God - the Cardiologist?
by Nick McElvain
As I’ve studied God’s Word over the years, I am always looking for illustrations to help set in my mind truths about Him. One concept that I come back to is that “God is a Cardiologist,” i.e., He looks at diseases and abnormalities of the heart.
We see starting back in Genesis 6:5, 6, “Then the Lord saw that the wickedness of man was great on the earth, and that every intent of the thoughts of his heart was only evil continually. The Lord was sorry that He had made man on the earth, and He was grieved in His heart.”
Over 800 times in our Scriptures, God talks about the heart. He talks about hard hearts, losing heart, open hearts, filling our hearts, hearts that are far away, smitten of heart, a lying heart, being pure of heart, and having a clean heart. In many of these references, God is referring to what is contained in our inward-most being. He is examining our hearts.
As believers, we recognize a time in our own lives when our hearts were far away, hard, and full of lies. When we become believers through faith in Christ, our hearts were changed to pure and clean hearts. The Book of Colossians says that a believer’s heart will contain encouragement, compassion, kindness, humility, gentleness, patience, peace, thankfulness, and sincerity. Quite a contrast to the hard and lying hearts of the unbeliever.
Christians are called to “do your work heartily,” which refers to the source of our motivation, literally “out of the heart.” Colossians 3:23-24 says, “Whatever you do, do your work heartily, as for the Lord rather than for men, knowing that from the Lord you will receive the reward of the inheritance. It is the Lord Christ whom you serve.” If our hearts have been filled with those lovely and pure things of His Word, then our motivation in our work will be “heartily.”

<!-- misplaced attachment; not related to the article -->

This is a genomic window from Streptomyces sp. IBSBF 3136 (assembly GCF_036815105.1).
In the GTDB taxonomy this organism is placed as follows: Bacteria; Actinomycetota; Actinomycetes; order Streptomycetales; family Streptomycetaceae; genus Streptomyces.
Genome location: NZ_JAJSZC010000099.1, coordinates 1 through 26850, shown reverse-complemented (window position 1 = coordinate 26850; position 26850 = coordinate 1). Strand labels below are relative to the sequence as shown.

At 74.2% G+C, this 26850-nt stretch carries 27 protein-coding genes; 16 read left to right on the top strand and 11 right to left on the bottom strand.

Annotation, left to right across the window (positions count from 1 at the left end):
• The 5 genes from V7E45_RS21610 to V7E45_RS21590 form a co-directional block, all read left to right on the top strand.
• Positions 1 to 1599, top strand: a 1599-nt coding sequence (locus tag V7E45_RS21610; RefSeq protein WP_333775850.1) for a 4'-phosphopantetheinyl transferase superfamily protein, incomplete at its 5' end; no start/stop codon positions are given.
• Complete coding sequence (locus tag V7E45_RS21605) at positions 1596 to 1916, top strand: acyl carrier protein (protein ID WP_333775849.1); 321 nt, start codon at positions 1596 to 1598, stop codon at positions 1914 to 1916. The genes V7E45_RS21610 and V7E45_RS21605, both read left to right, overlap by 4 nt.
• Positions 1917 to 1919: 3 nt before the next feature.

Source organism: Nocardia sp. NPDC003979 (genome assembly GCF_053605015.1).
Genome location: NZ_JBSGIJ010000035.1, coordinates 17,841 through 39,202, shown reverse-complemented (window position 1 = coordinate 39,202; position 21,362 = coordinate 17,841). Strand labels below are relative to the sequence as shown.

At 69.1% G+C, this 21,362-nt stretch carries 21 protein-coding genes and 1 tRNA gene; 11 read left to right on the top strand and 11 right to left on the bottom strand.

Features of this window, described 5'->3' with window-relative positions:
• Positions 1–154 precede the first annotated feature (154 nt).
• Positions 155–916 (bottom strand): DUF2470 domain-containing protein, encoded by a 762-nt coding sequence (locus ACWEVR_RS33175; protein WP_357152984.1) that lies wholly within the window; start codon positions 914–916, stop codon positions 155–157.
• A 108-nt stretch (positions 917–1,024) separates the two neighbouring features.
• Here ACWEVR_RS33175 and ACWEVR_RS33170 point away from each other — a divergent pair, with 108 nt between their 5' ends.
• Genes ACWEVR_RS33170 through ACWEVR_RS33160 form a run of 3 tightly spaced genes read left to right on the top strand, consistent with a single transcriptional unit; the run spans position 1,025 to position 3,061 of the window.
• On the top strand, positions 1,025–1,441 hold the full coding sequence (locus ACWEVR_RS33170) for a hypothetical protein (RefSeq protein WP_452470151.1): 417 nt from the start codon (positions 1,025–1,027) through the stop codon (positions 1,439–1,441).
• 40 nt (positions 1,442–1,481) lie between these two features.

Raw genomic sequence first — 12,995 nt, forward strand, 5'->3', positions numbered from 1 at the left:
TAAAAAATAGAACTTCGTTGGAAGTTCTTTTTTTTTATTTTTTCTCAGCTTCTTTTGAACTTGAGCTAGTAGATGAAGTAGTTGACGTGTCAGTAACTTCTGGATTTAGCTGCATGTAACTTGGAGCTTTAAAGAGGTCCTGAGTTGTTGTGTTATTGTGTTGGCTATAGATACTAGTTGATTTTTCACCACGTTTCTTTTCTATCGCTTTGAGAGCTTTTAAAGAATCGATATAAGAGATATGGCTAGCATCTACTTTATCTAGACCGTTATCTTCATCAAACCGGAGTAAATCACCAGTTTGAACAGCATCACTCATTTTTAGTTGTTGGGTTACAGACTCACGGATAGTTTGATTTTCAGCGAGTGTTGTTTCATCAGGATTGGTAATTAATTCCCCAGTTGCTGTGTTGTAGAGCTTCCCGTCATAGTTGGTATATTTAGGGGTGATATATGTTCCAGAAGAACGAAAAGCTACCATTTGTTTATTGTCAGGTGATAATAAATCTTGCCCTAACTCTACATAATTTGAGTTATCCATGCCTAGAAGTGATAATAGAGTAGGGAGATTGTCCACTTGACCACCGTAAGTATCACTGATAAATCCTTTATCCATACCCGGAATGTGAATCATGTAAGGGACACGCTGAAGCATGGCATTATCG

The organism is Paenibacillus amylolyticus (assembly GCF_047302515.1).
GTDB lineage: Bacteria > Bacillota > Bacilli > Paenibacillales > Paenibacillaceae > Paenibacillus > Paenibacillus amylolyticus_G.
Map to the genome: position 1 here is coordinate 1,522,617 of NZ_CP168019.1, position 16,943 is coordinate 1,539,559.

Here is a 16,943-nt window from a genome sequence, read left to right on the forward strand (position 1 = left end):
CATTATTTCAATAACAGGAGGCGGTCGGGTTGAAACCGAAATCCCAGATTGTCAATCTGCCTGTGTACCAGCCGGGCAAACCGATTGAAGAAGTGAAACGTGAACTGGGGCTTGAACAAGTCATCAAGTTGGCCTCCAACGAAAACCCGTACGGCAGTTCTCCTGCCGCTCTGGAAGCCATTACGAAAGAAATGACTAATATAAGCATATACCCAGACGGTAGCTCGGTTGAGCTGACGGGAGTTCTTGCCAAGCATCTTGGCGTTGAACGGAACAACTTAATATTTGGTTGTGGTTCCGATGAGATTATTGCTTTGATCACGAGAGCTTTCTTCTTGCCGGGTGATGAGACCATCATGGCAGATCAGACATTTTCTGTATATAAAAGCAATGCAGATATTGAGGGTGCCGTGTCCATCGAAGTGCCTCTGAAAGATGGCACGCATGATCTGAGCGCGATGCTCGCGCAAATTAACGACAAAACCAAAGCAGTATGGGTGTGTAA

Looking back to verse 22 for the context, “Slaves, in all things obey those who are your masters on earth, not with external service, as those who merely please men, but with sincerity of heart, fearing the Lord.” Our respect and awe of the God who made us and who saved us should be our driving force. As a believer, Jesus is Lord of our lives, and out of our love for Him we should be excellent in all we do in all of our endeavors.
In the Beatitudes, Jesus taught about the contrast between those who are men pleasers, and those who serve the Lord. In Matthew 6 we find the hypocrites were wanting to “be noticed by men,” but for a true disciple “your Father who sees what is done in secret will reward you.”
In Psalms 51:10, 15, and 17 we see a summary of David’s prayers about his heart:
Create in me a clean heart, O God, and renew a steadfast spirit within me. . . . O Lord, open my lips, that my mouth may declare Your praise. . . . The sacrifices of God are a broken spirit; a broken and a contrite heart, O God, You will not despise.
Only God knows the condition of my heart, whether I have an ‘old’ heart or a ‘new’ heart. But if you find yourself constantly wanting to be noticed by men in your service, you need to examine yourself, look at your heart from God’s perspective, and ask if He sees a broken and contrite heart, or a proud, lying, hard heart that is far from Him. If you are still far away from Him, repent, ask Him for forgiveness and a new heart…only He can heal your heart.